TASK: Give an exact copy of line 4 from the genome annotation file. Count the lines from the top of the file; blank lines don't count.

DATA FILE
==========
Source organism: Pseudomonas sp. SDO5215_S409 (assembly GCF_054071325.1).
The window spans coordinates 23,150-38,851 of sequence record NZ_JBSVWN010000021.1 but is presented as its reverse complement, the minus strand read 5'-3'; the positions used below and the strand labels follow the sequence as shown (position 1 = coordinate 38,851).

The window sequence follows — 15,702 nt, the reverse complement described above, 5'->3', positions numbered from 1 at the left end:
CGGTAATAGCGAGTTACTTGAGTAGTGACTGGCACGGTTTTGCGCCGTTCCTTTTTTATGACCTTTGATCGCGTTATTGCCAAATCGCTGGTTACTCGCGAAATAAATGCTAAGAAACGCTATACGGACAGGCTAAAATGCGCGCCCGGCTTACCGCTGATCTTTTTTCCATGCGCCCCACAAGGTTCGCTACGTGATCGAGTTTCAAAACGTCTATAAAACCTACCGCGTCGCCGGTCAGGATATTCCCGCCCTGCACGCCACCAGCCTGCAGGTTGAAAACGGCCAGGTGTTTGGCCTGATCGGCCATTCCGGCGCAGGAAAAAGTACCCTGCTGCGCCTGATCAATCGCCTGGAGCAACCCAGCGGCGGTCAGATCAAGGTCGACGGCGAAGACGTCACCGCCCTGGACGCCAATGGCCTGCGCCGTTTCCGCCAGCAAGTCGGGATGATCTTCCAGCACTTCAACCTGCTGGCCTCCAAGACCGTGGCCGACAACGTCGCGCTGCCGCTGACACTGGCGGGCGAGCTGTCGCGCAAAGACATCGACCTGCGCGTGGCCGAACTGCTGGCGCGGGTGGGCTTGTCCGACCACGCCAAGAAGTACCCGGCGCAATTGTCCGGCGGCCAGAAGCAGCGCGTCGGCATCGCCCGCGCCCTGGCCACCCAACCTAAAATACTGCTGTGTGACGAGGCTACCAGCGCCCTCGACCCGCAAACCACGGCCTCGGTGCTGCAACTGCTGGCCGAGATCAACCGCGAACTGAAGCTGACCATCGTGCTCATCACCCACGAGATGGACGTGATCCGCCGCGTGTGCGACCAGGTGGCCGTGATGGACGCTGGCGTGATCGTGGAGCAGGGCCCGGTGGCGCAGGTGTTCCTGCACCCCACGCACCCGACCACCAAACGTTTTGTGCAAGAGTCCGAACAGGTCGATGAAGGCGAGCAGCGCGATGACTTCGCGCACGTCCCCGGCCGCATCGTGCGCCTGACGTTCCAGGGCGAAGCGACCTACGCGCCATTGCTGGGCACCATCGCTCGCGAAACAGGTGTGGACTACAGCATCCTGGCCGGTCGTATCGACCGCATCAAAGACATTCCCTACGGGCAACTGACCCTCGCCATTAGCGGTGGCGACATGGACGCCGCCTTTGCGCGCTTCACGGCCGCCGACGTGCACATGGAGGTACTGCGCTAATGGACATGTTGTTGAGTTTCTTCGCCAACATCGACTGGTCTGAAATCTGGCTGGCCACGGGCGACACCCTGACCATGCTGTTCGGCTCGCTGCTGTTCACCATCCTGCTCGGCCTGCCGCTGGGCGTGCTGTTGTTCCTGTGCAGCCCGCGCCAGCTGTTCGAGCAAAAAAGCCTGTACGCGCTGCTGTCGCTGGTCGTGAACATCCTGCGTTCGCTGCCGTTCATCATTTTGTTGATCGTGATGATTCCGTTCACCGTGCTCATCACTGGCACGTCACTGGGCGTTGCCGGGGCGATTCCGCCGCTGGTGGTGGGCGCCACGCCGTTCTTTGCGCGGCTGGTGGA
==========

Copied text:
CGGTAATAGCGAGTTACTTGAGTAGTGACTGGCACGGTTTTGCGCCGTTCCTTTTTTATGACCTTTGATCGCGTTATTGCCAAATCGCTGGTTACTCGCGAAATAAATGCTAAGAAACGCTATACGGACAGGCTAAAATGCGCGCCCGGCTTACCGCTGATCTTTTTTCCATGCGCCCCACAAGGTTCGCTACGTGATCGAGTTTCAAAACGTCTATAAAACCTACCGCGTCGCCGGTCAGGATATTCCCGCCCTGCACGCCACCAGCCTGCAGGTTGAAAACGGCCAGGTGTTTGGCCTGATCGGCCATTCCGGCGCAGGAAAAAGTACCCTGCTGCGCCTGATCAATCGCCTGGAGCAACCCAGCGGCGGTCAGATCAAGGTCGACGGCGAAGACGTCACCGCCCTGGACGCCAATGGCCTGCGCCGTTTCCGCCAGCAAGTCGGGATGATCTTCCAGCACTTCAACCTGCTGGCCTCCAAGACCGTGGCCGACAACGTCGCGCTGCCGCTGACACTGGCGGGCGAGCTGTCGCGCAAAGACATCGACCTGCGCGTGGCCGAACTGCTGGCGCGGGTGGGCTTGTCCGACCACGCCAAGAAGTACCCGGCGCAATTGTCCGGCGGCCAGAAGCAGCGCGTCGGCATCGCCCGCGCCCTGGCCACCCAACCTAAAATACTGCTGTGTGACGAGGCTACCAGCGCCCTCGACCCGCAAACCACGGCCTCGGTGCTGCAACTGCTGGCCGAGATCAACCGCGAACTGAAGCTGACCATCGTGCTCATCACCCACGAGATGGACGTGATCCGCCGCGTGTGCGACCAGGTGGCCGTGATGGACGCTGGCGTGATCGTGGAGCAGGGCCCGGTGGCGCAGGTGTTCCTGCACCCCACGCACCCGACCACCAAACGTTTTGTGCAAGAGTCCGAACAGGTCGATGAAGGCGAGCAGCGCGATGACTTCGCGCACGTCCCCGGCCGCATCGTGCGCCTGACGTTCCAGGGCGAAGCGACCTACGCGCCATTGCTGGGCACCATCGCTCGCGAAACAGGTGTGGACTACAGCATCCTGGCCGGTCGTATCGACCGCATCAAAGACATTCCCTACGGGCAACTGACCCTCGCCATTAGCGGTGGCGACATGGACGCCGCCTTTGCGCGCTTCACGGCCGCCGACGTGCACATGGAGGTACTGCGCTAATGGACATGTTGTTGAGTTTCTTCGCCAACATCGACTGGTCTGAAATCTGGCTGGCCACGGGCGACACCCTGACCATGCTGTTCGGCTCGCTGCTGTTCACCATCCTGCTCGGCCTGCCGCTGGGCGTGCTGTTGTTCCTGTGCAGCCCGCGCCAGCTGTTCGAGCAAAAAAGCCTGTACGCGCTGCTGTCGCTGGTCGTGAACATCCTGCGTTCGCTGCCGTTCATCATTTTGTTGATCGTGATGATTCCGTTCACCGTGCTCATCACTGGCACGTCACTGGGCGTTGCCGGGGCGATTCCGCCGCTGGTGGTGGGCGCCACGCCGTTCTTTGCGCGGCTGGTGGA